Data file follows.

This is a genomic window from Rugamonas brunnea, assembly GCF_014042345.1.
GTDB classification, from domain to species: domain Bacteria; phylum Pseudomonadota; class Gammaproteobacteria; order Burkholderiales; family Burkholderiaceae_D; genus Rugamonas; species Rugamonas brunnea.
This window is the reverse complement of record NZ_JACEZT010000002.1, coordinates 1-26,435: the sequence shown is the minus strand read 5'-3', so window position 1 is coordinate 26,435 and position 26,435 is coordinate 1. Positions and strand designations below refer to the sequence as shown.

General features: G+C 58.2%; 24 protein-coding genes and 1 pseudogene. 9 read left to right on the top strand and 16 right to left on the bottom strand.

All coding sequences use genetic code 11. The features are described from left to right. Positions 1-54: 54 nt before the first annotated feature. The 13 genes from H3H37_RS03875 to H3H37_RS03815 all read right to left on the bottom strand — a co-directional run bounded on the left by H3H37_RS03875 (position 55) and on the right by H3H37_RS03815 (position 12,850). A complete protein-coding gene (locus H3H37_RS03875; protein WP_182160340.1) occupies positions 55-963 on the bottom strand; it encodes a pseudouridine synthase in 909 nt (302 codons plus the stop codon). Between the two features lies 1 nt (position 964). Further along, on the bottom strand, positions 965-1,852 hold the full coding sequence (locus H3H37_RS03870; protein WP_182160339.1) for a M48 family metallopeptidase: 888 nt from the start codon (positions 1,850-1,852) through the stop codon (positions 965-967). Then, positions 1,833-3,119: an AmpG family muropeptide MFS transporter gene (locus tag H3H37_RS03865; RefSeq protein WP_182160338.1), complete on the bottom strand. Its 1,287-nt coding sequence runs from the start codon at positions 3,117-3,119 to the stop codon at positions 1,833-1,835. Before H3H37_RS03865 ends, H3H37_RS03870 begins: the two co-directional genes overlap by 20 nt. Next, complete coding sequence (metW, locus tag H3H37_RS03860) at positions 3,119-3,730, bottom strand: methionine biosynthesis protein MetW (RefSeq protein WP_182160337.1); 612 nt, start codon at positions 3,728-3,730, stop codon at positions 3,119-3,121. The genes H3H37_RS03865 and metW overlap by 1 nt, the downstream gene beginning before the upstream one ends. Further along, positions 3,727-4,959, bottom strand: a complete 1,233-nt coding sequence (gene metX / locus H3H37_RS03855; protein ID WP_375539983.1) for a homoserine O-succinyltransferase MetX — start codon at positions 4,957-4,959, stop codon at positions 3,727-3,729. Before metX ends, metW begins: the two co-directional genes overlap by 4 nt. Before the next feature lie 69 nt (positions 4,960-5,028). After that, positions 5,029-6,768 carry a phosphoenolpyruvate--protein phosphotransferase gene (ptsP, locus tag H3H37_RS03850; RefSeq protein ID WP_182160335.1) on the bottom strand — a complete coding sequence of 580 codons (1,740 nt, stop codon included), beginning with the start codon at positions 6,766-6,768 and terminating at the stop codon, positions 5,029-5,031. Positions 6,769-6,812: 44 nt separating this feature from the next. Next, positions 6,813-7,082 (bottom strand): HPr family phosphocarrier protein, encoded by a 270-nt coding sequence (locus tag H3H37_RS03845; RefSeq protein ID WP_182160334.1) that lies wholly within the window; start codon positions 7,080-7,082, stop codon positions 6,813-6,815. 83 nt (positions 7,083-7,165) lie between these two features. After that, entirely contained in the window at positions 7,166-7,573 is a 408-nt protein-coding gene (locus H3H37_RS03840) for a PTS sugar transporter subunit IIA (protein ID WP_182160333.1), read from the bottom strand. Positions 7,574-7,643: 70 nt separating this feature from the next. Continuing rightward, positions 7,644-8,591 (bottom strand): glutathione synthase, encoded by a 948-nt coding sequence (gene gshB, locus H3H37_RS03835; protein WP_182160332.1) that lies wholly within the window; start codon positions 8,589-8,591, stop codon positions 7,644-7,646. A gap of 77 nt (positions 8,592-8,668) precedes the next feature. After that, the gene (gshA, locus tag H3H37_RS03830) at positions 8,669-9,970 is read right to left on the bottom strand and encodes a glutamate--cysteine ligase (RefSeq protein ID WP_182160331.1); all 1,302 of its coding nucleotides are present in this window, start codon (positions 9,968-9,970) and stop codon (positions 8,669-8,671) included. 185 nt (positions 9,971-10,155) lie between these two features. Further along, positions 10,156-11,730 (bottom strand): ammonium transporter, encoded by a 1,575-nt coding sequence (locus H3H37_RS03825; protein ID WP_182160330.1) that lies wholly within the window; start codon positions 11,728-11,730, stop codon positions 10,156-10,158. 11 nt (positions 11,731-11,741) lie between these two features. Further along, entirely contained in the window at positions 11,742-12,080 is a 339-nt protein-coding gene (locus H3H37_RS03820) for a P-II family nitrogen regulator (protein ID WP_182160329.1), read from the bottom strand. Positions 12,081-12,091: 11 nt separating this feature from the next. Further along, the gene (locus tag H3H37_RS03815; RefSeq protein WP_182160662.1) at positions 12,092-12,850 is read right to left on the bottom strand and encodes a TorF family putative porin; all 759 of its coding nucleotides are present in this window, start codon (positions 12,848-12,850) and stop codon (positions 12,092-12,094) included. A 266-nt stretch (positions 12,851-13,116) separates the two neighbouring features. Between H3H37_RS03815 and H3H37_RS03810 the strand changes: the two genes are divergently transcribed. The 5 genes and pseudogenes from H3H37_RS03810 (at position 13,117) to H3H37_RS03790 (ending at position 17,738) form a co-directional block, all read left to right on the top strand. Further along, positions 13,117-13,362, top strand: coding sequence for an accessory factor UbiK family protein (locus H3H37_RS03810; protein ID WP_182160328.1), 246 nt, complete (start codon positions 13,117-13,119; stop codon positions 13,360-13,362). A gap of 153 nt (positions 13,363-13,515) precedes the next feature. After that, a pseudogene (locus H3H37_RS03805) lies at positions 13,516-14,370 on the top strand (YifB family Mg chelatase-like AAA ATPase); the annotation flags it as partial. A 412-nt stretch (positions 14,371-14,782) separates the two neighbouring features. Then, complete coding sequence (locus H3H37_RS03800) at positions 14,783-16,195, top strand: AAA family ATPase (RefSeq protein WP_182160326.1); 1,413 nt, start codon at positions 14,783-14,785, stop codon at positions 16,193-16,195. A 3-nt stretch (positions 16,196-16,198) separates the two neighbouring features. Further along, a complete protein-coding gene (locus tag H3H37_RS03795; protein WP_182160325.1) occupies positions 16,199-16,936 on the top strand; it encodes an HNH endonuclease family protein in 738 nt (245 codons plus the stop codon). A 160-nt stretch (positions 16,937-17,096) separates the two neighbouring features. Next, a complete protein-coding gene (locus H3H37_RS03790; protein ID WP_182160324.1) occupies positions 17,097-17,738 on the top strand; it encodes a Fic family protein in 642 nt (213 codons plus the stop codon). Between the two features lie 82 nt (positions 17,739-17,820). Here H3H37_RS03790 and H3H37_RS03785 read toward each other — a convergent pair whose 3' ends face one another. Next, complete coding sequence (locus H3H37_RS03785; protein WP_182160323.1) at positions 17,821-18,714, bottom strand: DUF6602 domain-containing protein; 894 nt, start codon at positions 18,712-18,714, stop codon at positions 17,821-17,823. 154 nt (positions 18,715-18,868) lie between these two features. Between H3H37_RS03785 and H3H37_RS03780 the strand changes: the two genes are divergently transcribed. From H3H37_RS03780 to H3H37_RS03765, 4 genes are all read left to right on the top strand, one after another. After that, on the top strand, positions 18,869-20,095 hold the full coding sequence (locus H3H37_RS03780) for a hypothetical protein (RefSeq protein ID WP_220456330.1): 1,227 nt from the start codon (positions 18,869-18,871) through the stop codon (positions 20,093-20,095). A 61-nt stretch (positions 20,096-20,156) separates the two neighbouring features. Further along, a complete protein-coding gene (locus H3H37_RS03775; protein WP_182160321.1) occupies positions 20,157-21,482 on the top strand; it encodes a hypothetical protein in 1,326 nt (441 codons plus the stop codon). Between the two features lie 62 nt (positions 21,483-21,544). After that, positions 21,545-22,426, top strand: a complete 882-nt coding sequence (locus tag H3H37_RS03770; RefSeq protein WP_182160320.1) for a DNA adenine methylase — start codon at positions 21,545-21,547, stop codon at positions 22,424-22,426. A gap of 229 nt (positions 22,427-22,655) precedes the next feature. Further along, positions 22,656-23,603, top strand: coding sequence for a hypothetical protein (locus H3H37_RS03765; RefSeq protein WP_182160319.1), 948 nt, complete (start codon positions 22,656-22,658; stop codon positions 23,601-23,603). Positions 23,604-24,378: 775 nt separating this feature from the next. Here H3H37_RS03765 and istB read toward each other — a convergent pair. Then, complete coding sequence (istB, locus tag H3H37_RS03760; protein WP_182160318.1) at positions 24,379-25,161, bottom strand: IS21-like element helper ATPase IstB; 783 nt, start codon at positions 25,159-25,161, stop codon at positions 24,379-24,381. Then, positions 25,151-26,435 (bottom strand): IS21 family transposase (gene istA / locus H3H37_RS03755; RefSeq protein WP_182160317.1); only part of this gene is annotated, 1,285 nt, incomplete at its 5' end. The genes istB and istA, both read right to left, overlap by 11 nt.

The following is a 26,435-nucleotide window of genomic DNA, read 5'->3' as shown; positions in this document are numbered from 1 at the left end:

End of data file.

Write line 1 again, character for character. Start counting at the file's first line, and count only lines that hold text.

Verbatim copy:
This is a genomic window from Rugamonas brunnea, assembly GCF_014042345.1.